Turkish inflation climbed more than expected to 12.62% year-on-year in June, official data showed on Friday, drifting further away from the central bank’s target after it abruptly halted a policy easing cycle last week.
The month-on-month consumer prices rise was also stronger than expected at 1.13%, the Turkish Statistical Institute said, compared to a Reuters poll forecast for 0.65%. The poll saw annual inflation at 12.09% in June, after it edged up to 11.39% in May.
The central bank – which forecasts 7.4% inflation by year-end – cited upward price pressures when it unexpectedly held rates steady last week. Nearly a year of aggressive cuts has left Turkey’s real inflation rate well into negative territory.
The “horrible” inflation data “underscores that the (bank) is failing in its core mandate to fight inflation while blowing thru FX reserves at the same time,” said Tim Ash of BlueBay Asset Management.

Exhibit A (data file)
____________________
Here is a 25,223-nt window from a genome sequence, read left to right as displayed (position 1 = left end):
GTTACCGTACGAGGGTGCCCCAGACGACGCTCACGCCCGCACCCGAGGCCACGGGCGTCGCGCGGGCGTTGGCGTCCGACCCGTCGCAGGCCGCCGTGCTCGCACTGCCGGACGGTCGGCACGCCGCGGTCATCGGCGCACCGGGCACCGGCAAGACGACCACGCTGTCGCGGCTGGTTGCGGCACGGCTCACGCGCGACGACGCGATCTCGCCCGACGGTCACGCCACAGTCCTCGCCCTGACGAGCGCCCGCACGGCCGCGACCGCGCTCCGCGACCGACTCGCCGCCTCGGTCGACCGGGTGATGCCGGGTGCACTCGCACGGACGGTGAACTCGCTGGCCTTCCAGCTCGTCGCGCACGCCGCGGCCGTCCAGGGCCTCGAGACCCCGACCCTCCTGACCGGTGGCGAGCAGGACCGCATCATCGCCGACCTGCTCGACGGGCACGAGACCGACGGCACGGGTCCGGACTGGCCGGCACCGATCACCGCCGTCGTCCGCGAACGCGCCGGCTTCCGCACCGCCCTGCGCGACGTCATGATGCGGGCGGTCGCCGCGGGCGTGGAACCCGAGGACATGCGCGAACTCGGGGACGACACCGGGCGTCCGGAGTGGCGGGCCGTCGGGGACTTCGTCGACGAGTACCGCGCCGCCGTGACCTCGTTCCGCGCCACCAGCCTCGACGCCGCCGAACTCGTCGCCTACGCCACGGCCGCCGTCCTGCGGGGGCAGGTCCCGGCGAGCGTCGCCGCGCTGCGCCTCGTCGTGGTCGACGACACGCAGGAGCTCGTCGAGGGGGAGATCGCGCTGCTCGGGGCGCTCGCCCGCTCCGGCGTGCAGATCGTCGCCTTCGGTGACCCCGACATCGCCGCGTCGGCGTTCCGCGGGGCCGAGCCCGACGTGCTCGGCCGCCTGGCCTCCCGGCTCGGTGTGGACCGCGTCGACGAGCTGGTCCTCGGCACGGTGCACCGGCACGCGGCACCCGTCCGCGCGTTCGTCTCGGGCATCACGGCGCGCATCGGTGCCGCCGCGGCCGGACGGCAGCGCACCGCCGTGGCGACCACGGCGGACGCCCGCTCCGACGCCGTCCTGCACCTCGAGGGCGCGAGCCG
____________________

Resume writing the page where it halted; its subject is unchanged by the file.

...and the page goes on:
Turkey’s lira was unchanged at 6.855 versus the dollar.
Jumps in food, alcohol, housing, and health prices drove up the annual figure last month, as the Turkish economy began emerging from the near standstill of a coronavirus lockdown.
The poll’s median estimate for end-year inflation was 9.5%, well above the central bank’s April forecast.
But the bank – which cut its policy rate to 8.25% from 24% last summer – could reconsider its view after last week citing “some increase” in core inflation trends. In minutes of the meeting, it said expectations for the year-end increased slightly last month.
The producer price index rose 0.69% month-on-month in June for an annual rise of 6.17%, the data showed.
Inflation has remained well above the bank’s target range around 5% since a currency crisis in 2018. It briefly touched single digits last year but drifted higher in recent months.
The lira hit an all-time low against the dollar in May and is down around 13% this year. A further depreciation would risk higher inflation via imports.
“If inflation were not to cool down, the FX market would switch to discounting a much more deeply negative real interest rate than it is doing now – and this would imply more selling pressure on the lira,” said Tatha Ghose at Commerzbank.